How do I change my house deed to my name only?

UPDATED: Feb 21, 2012

Advertiser Disclosure

It’s all about you. We want to help you make the right legal decisions.

We strive to help you make confident insurance and legal decisions. Finding trusted and reliable insurance quotes and legal advice should be easy. This doesn’t influence our content. Our opinions are our own.

UPDATED: Feb 21, 2012Fact Checked

Get Legal Help Today

Compare Quotes From Top Companies and Save

secured lock Secured with SHA-256 Encryption

How do I change my house deed to my name only?

My house is paid for and I want to remove my husband’s name from the deed. He co-signed on a loan with my daughter and she is behind on her house payments. Will this protect us from losing our house if she defaults on her loan.

Asked on February 21, 2012 under Real Estate Law, Virginia

Answers:

FreeAdvice Contributing Attorney / FreeAdvice Contributing Attorney

Answered 10 years ago | Contributor

If you want title to the home solely in your name, your husband needs to sign a grant deed of his interest in it (or a quitclaim deed) before a notary public and have it recorded in your county recorder's office.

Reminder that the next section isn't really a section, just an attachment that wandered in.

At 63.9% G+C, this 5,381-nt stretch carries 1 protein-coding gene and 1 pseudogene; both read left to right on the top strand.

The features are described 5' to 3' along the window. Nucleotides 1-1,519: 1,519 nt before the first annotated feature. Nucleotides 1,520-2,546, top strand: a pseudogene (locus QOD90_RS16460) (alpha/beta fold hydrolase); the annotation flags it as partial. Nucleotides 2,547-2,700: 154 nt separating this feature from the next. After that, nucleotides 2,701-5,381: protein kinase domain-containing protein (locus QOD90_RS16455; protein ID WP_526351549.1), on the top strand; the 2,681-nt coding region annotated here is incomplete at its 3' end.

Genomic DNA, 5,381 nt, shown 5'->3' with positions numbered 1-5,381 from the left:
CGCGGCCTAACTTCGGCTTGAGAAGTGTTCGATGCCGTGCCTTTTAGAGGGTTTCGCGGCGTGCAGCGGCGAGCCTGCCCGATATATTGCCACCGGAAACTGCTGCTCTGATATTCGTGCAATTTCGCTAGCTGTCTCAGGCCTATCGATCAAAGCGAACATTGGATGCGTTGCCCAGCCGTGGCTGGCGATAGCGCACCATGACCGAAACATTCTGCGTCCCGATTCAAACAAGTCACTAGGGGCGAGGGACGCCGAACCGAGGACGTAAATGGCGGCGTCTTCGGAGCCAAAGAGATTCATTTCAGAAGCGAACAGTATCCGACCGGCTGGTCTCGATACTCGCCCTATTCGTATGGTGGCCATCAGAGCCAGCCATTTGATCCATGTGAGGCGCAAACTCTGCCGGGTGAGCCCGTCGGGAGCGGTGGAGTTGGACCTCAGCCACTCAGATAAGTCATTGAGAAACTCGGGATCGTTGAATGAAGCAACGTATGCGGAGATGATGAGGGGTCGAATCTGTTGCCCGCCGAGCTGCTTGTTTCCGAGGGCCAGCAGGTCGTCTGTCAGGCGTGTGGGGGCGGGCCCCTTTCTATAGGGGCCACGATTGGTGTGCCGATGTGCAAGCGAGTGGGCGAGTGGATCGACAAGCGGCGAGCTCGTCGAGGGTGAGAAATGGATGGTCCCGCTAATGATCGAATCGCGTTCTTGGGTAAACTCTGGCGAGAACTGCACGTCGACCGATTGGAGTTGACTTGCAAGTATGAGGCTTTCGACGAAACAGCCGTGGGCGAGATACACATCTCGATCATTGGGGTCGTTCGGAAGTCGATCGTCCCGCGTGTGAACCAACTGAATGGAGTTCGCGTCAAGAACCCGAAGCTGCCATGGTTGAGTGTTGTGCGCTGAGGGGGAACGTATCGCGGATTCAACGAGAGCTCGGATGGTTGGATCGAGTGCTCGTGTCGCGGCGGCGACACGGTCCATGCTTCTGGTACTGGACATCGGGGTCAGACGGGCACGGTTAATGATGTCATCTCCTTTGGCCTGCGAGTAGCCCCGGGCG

Most likely if your daughter defaults on her home's mortgage, and assuming the loan she is behind on is the original loan when she bought her home, the lender can only take back the home on a foreclosure (purchase money loan) and not be able to sue anyone for a deficiency. I suggest that you consult with a real estate attorney further about your situation.


IMPORTANT NOTICE: The Answer(s) provided above are for general information only. The attorney providing the answer was not serving as the attorney for the person submitting the question or in any attorney-client relationship with such person. Laws may vary from state to state, and sometimes change. Tiny variations in the facts, or a fact not set forth in a question, often can change a legal outcome or an attorney's conclusion. Although AttorneyPages.com has verified the attorney was admitted to practice law in at least one jurisdiction, he or she may not be authorized to practice law in the jurisdiction referred to in the question, nor is he or she necessarily experienced in the area of the law involved. Unlike the information in the Answer(s) above, upon which you should NOT rely, for personal advice you can rely upon we suggest you retain an attorney to represent you.

Get Legal Help Today

Find the right lawyer for your legal issue.

secured lock Secured with SHA-256 Encryption